Los Angeles
Schools 1885 – 1941. Stanford University Press. p. 112. ISBN 978-0-8047-1930-8. Retrieved 7 May 2013.  ^ a b Marc Wanamaker (27 June 2011). San Fernando Valley. Arcadia Publishing. ISBN 978-0-7385-7157-7. Retrieved 7 May 2013.  ^ Winston Winford Crouch; Beatrice Dinerman (1963). Southern California
California
Metropolis: A Study of Government for a Metropolitan Area. University of California
California
Press. p. 156. GGKEY:DB4Q1TGU95T. Retrieved 7 May 2013.  ^ Kotkin, Joel; Ozuna, Erika. "The Changing Face of the San Fernando Valley" (PDF). Pepperdine University. Pepperdine University. Retrieved 21 January 2015.  ^ "Significant Earthquakes and Faults, Northridge Earthquake". Southern California
California
Earthquake Data Center. Retrieved October 6, 2014.  ^ David J. Wald; et al. "The Slip History of the 1994 Northridge, California, Earthquake Determined from Strong Ground Motion, Teleseismic, GPS, and Leveling Data". Bulletin of the Seismic Society of America. 86. Retrieved August 8, 2012.  ^ http://www.data.scec.org/significant/northridge1994.html ^ "The January 17, 1994 Northridge, CA Earthquake". EQE. March 1994. Retrieved August 8, 2012.  ^ "San Fernando Earthquake". Southern California
California
Earthquake Data Center. Retrieved October 14, 2013.  ^ "The San Fernando Valley
San Fernando Valley
Map". Maps.latimes.com. Retrieved 14 October 2017.  ^ "Louis Theroux: Twilight of the Porn Stars". IMDb.com. 10 June 2012. Retrieved 13 October 2017.  ^ Helen Sheumaker; Shirley Teresa Wajda (2008). Material Culture in America: Understanding Everyday Life. ABC-CLIO. p. 406. ISBN 978-1-57607-647-7. Retrieved 8 August 2012.  ^ Johnstone, Mark; Holzman, Leslie Aboud (2002). Epicenter: San Francisco Bay Area Art Now. Chronicle Books. p. 234. ISBN 0811835413. [...] the San Fernando Valley, also known as The Valley [...] Although San Fernando Valley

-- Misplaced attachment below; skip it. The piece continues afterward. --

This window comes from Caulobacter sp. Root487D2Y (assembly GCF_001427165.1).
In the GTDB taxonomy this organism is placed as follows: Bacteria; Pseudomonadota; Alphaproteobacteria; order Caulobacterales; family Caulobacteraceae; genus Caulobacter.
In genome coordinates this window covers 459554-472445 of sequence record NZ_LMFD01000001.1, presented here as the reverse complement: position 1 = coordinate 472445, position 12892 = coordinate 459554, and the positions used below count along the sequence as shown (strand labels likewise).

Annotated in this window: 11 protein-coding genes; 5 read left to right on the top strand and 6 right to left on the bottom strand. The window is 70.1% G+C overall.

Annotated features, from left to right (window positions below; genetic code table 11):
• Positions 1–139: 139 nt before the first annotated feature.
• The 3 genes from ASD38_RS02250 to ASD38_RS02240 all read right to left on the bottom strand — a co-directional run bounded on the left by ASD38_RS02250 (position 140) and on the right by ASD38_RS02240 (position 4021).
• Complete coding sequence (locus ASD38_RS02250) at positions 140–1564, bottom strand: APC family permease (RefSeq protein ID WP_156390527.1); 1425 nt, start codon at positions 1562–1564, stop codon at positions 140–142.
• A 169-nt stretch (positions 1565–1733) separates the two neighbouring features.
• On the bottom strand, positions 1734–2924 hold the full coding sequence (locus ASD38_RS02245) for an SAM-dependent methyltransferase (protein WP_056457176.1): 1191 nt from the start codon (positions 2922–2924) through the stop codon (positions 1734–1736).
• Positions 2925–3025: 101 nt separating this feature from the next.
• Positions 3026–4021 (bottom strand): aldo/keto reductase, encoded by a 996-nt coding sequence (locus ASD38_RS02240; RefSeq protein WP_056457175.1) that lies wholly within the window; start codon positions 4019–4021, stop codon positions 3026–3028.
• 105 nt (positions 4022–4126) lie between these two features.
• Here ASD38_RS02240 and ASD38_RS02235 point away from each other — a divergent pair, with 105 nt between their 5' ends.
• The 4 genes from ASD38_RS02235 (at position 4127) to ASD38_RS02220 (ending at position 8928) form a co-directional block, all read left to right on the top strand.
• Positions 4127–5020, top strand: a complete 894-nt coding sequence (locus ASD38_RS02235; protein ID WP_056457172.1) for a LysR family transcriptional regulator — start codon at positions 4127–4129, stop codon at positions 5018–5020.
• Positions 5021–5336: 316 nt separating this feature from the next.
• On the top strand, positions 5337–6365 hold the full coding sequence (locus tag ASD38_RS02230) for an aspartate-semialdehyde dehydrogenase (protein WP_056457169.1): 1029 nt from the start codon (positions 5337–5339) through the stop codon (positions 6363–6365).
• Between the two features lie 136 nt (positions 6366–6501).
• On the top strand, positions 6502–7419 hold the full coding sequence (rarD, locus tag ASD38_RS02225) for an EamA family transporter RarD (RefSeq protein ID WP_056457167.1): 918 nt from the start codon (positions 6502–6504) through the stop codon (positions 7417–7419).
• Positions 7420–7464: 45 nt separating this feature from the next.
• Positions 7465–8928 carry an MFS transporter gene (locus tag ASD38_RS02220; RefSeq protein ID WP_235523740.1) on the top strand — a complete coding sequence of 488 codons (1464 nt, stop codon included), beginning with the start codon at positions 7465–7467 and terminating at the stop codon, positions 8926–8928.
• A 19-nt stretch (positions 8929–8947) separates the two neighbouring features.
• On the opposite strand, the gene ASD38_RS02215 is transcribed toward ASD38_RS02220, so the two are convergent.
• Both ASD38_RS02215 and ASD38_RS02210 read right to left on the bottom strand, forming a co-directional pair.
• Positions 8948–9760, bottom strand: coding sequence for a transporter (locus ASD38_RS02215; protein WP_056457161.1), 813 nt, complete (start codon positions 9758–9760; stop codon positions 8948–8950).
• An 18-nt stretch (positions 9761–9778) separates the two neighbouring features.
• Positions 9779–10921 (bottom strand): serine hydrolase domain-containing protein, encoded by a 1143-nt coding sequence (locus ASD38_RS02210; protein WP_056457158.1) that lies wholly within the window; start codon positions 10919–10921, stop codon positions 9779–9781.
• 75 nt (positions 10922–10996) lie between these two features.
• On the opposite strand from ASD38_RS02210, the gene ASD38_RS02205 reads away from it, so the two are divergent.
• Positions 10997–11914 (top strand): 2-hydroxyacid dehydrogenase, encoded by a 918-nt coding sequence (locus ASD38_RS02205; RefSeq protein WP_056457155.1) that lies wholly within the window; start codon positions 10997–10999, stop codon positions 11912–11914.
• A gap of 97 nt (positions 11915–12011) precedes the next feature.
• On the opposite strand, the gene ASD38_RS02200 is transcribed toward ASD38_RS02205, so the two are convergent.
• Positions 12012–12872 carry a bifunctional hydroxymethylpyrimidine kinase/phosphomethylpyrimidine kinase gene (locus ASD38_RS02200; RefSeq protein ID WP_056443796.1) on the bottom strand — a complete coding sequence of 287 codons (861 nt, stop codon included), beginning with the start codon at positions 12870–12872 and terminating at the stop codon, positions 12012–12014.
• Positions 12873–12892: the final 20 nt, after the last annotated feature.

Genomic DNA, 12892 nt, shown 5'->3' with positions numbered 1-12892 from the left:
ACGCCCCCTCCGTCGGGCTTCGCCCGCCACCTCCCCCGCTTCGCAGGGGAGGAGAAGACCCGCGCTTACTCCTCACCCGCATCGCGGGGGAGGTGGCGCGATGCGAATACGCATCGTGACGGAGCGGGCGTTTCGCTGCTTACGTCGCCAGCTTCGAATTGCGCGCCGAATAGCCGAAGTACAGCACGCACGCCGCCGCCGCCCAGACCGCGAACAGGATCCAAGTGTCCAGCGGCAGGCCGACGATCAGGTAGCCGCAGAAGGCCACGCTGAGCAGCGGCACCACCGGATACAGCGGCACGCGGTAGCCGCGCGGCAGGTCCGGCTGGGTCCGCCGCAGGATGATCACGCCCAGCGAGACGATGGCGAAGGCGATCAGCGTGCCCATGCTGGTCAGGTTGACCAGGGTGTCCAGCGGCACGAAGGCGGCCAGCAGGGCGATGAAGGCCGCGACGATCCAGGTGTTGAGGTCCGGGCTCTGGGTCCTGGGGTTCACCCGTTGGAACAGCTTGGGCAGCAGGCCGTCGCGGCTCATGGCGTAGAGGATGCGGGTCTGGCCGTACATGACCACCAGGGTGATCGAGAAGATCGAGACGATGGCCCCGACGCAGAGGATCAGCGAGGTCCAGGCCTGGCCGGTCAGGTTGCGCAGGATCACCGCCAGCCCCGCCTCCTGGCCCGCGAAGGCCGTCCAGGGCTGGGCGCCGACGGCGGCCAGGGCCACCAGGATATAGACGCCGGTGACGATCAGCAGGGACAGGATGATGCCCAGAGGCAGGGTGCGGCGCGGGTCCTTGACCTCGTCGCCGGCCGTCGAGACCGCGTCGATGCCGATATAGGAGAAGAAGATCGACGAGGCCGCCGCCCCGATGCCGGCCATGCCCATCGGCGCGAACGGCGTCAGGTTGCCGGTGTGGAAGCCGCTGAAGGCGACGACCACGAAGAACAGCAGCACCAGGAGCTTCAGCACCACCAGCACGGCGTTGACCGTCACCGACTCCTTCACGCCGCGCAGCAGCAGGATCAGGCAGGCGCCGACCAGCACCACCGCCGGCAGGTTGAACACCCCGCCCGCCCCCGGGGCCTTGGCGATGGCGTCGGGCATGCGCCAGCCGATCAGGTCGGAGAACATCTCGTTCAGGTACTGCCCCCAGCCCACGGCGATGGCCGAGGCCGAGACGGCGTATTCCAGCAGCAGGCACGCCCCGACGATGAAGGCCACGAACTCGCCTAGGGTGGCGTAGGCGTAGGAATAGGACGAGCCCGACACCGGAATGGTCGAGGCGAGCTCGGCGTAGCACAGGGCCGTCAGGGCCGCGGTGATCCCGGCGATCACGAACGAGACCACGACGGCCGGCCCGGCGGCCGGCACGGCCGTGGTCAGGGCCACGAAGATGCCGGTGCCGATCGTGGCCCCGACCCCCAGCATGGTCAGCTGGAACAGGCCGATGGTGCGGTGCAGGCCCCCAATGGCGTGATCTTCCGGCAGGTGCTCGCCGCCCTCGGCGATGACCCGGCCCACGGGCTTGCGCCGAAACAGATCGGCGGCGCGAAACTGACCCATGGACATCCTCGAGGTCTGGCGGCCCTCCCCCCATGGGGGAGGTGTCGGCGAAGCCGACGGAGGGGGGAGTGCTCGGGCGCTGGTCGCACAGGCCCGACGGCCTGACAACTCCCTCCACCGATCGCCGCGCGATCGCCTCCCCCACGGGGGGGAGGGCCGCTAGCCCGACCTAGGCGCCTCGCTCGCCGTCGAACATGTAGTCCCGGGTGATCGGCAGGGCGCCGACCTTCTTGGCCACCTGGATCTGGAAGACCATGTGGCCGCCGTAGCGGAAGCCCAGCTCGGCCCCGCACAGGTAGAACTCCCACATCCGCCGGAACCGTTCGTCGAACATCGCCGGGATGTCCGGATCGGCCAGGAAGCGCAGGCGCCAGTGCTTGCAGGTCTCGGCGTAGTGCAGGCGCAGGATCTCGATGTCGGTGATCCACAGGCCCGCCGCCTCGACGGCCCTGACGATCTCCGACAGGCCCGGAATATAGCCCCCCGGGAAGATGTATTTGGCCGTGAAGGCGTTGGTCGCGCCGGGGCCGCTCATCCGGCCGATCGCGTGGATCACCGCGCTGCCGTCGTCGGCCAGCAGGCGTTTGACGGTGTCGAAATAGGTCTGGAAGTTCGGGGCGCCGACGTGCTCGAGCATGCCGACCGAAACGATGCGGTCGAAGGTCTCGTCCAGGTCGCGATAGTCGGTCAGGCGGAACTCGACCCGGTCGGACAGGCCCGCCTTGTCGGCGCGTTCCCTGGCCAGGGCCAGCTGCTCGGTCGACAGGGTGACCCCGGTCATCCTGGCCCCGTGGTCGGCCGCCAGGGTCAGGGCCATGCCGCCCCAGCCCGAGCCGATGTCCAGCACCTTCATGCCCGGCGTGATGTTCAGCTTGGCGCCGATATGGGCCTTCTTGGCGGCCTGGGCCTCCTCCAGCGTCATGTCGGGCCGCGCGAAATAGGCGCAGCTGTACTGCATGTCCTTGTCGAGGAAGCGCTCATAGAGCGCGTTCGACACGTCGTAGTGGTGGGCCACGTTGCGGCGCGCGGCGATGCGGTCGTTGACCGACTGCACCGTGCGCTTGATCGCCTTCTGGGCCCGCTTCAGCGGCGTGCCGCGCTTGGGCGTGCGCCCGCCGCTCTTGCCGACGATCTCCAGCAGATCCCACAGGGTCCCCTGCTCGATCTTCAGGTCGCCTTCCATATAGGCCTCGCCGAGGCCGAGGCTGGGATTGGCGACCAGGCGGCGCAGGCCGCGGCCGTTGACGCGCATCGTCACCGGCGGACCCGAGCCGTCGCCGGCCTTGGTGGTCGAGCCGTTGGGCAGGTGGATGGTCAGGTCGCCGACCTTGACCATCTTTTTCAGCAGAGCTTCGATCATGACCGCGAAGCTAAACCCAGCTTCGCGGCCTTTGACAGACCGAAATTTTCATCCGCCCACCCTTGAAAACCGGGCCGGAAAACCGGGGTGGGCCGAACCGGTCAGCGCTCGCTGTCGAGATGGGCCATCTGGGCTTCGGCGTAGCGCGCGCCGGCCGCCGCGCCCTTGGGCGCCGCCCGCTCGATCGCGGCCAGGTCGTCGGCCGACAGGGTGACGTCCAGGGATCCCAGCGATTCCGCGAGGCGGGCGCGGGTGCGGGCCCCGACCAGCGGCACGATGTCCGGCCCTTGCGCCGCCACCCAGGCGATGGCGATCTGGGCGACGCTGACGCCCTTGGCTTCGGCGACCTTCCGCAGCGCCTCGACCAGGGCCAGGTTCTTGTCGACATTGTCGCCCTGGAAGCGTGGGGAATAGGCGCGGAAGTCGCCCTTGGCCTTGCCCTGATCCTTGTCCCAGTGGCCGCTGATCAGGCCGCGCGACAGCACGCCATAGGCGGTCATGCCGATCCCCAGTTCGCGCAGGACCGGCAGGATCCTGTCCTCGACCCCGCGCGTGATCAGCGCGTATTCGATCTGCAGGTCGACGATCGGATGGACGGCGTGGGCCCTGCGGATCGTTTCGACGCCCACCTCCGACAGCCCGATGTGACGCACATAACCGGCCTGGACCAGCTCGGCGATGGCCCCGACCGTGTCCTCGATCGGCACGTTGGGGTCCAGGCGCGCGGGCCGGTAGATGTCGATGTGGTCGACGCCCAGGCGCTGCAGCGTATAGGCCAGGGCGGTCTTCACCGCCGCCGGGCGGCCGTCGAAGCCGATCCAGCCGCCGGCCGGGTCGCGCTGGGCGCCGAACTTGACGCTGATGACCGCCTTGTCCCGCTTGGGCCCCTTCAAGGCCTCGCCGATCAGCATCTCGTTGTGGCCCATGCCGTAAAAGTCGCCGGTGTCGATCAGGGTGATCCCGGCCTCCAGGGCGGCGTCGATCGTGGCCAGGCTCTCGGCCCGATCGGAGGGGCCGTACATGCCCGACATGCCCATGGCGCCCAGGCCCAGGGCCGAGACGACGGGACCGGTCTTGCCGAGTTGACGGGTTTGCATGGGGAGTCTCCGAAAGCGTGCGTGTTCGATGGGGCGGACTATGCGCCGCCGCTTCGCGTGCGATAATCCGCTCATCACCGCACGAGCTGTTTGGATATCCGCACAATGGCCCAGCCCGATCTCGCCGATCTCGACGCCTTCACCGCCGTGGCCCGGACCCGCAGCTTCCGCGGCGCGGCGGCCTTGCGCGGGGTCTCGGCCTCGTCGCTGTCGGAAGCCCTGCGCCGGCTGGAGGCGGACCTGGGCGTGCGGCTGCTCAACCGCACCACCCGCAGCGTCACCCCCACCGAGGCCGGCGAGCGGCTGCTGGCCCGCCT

San Fernando Valley
in this context is snidely referred to as Silicone Valley and the Valley of Sin [...] CS1 maint: Uses authors parameter (link) ^ Gardetta, Dave (December 1998), Los Angeles
Los Angeles
Magazine, p. 142  ^ Ed Pilkington (13 October 2010). "US porn industry thrown into crisis after actor tests positive for HIV". The Guardian. The San Fernando valley has become the focal point of the porn industry since the 1970s. It has been dubbed the San Pornando valley and Silicone Valley, a play on the prevalence on artificially enhanced breasts.  ^ "Economic crisis affects the adult entertainment industry". TV-Novosti. 2010-05-06. Retrieved 2013-12-29. [...] the San Fernando Valley is known jokingly as the "San Porn-ando Valley" or "Silicone Valley."  ^ Derudder, Ben (2012). International Handbook of Globalization and World Cities. Edward Elgar Publishing. p. 301. [...] the acknowledged centre of porn has, since the 1970s, been San Fernando (or Silicone Valley, as it is sometimes dubbed), which currently accounts for around two-thirds of listed ault entertainment production studios [...]  ^ Altman, Dennis (2010). Global Sex. University of Chicago
Chicago
Press. p. 117. Most of the U.S. pornography industry is centered in Los Angeles's San Fernando Valley
San Fernando Valley
north of Hollywood, so much so that one area is known locally as Silicone Valley.  ^ J. D. Lasica (18 April 2005). Darknet: Hollywood's war against the digital generation. Wiley. p. 157. ISBN 978-0-471-68334-6. Retrieved 8 August 2012.  ^ CHAN, SUE. "San Fernando's Open Secret". CBS
CBS
News. Retrieved 29 January 2014.  ^ Ben Fritz (August 10, 2009). "Tough times in the porn industry". Los Angeles Times. Retrieved August 8, 2012.  ^ "SCE Service Territory Cities" (PDF). Retrieved April 6, 2014.  ^ Blake Gumprecht (1 March 2001). The Los Angeles
Los Angeles
River: Its Life, Death, and Possible Rebirth. Johns Hopkins University Press. p. 118. ISBN 978-0-8018-6642-5. Retrieved 9 August 2012.  ^ "Orangeline Extension". metro.net. Retrieved August 9, 2012.  ^ "Choosing A Campus : A Guide To the Largest Private Schools in the Valley." Los Angeles
Los Angeles
Times. November 30, 1994. Valley Briefing. Retrieved on March 23, 2014. ^ Ayres Jr., B. Drummond (May 29, 1996). "Los Angeles, Long Fragmented, Faces Threat of Secession